Stories in the Report


Crude-pricing benchmark may follow pipeline to Houston

HOUSTON -- West Texas Intermediate oil's 30-year reign as the benchmark for setting prices for North American crude grades could be coming to an end.

The WTI contract with the New York Mercantile Exchange for trading in light sweet crude goes back to March 1983. Cushing, Okla., was designated as the price settlement point since traders had already converged around the city's massive storage facilities as a market mover after the U.S. government lifted oil price controls in 1981.

Cushing's storage capacity has grown exponentially over the past decade to absorb rising imports. But that growth has hit a ceiling as sellers struggle to move crude from storage tanks to customers.

Meanwhile, the oil industry is moving to develop the Houston Ship Channel as the future center for U.S. oil trading.

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Pipelines, pump prices fuel political theater with few hard truths

What do Libyan rebels, Wall Street traders, Federal Reserve bankers and anti-drilling greens have in common? Over the past year, members of Congress in both parties have variously blamed all four for the mercurial prices of oil and gas. The villain changes with the season and the ideological leanings of lawmakers in search of a scapegoat to soothe voters riled by the economic toll wreaked by expensive fuel. But as 2012 begins with President Obama and the oil industry hailing the nation's rise as a petroleum powerhouse, Washington fingers are beginning to point at the web of pipelines that ship crude between the five American refining districts and the booming Canadian oil sands.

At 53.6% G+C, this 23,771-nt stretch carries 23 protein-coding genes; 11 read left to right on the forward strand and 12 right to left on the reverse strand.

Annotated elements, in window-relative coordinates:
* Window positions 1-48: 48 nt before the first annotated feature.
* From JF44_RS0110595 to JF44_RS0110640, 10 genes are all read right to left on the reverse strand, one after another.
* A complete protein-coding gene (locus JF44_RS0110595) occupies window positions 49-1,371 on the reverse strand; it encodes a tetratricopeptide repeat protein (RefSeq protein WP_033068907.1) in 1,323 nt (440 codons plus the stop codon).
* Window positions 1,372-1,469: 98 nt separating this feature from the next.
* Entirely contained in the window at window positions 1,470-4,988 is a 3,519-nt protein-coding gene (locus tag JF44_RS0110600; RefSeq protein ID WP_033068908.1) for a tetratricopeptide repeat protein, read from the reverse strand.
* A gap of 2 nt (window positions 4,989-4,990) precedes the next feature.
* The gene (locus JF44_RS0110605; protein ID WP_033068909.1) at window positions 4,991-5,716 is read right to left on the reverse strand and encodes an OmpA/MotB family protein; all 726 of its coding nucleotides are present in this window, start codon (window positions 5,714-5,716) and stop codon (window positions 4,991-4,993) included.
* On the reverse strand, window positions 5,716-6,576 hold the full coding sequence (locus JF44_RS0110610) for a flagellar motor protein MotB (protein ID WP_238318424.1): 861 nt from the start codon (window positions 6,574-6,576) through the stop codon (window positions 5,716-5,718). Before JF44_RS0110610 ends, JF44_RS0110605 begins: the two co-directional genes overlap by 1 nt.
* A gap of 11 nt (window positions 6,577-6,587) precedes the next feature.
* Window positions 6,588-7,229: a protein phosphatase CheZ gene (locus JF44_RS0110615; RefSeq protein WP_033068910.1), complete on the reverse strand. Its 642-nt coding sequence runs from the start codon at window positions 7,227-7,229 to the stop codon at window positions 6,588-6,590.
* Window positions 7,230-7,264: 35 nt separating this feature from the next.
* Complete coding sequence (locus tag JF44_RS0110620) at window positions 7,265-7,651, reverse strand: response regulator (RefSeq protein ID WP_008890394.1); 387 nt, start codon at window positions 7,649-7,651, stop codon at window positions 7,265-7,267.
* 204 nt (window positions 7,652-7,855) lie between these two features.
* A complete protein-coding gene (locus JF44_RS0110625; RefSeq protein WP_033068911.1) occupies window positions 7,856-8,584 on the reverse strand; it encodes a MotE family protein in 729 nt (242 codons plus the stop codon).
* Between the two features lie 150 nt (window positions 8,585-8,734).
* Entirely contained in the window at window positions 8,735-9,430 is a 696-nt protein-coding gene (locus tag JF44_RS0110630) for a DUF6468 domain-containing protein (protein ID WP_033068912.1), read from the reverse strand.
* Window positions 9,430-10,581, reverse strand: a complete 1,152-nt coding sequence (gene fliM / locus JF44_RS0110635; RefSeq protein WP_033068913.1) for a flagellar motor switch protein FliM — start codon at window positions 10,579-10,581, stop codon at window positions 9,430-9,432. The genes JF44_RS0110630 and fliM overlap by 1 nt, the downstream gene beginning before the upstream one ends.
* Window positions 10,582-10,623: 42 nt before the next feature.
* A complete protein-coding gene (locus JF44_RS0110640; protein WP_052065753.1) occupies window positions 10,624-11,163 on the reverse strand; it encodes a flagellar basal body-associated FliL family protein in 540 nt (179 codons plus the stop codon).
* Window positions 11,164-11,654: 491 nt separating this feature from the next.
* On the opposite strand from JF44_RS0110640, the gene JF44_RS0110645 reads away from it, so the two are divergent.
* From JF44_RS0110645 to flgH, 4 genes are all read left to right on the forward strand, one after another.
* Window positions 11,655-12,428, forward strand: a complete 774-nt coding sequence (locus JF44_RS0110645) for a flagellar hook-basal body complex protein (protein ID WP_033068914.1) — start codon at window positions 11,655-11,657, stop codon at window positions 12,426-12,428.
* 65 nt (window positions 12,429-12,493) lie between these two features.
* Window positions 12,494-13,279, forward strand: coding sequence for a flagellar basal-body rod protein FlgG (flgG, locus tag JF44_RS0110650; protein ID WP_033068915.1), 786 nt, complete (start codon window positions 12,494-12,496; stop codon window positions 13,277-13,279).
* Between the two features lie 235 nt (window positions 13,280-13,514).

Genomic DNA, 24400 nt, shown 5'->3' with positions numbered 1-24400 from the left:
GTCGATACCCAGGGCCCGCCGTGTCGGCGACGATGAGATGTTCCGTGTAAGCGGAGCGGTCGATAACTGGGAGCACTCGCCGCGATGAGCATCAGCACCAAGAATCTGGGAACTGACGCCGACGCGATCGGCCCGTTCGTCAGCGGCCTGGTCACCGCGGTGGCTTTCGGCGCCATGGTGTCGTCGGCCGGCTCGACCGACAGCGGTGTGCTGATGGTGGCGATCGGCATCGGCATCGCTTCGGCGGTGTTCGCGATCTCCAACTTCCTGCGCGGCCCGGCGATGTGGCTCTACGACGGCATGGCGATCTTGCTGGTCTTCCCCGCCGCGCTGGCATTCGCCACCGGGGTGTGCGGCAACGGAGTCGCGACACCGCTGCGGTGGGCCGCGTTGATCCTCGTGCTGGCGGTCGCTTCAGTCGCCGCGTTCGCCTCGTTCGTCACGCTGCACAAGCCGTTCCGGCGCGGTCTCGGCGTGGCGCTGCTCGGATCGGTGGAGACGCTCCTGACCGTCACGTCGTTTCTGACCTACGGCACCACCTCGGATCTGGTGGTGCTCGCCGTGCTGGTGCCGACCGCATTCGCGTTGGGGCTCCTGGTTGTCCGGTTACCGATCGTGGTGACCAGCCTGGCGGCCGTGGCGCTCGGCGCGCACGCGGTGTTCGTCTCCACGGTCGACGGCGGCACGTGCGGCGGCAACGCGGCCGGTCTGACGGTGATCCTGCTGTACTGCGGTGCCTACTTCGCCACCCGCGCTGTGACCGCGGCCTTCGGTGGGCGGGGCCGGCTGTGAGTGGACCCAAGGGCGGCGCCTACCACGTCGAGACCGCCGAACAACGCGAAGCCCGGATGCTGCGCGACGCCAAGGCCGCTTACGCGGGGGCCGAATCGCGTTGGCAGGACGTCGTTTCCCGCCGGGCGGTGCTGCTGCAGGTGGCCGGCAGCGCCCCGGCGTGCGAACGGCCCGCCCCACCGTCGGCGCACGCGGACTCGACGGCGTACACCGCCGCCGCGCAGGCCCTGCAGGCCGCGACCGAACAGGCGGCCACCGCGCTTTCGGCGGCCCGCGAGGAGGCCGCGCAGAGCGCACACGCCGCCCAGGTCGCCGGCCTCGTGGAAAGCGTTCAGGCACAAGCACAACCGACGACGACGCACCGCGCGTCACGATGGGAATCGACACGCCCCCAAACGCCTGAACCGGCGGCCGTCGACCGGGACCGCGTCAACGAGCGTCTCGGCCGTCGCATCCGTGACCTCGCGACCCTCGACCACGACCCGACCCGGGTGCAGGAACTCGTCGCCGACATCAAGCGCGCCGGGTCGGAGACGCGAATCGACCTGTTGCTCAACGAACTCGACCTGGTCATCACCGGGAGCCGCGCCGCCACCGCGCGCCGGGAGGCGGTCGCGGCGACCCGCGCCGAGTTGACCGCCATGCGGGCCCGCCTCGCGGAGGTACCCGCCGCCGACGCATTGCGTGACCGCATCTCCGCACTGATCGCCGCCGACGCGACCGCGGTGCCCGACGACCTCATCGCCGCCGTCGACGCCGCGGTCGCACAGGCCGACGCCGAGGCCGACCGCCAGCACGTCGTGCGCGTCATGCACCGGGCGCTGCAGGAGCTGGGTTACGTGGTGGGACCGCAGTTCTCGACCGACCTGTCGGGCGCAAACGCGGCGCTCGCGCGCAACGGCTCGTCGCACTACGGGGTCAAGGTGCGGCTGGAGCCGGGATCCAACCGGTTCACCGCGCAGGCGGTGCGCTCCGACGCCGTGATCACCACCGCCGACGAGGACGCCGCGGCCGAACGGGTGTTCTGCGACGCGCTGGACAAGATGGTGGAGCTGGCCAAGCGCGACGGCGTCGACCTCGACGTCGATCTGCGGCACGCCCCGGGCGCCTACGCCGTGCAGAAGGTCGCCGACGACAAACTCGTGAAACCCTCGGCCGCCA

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About This Report

With gasoline prices at record late-winter highs, Congress and the Obama administration are preparing for an all-out clash over pump prices that’s likely to last until Election Day. But as petroleum pricing seeps into nearly every political debate, factors influencing crude costs are complex, and policymakers may be powerless to do much about them. E&E takes a closer look at what’s driving oil and gas prices.

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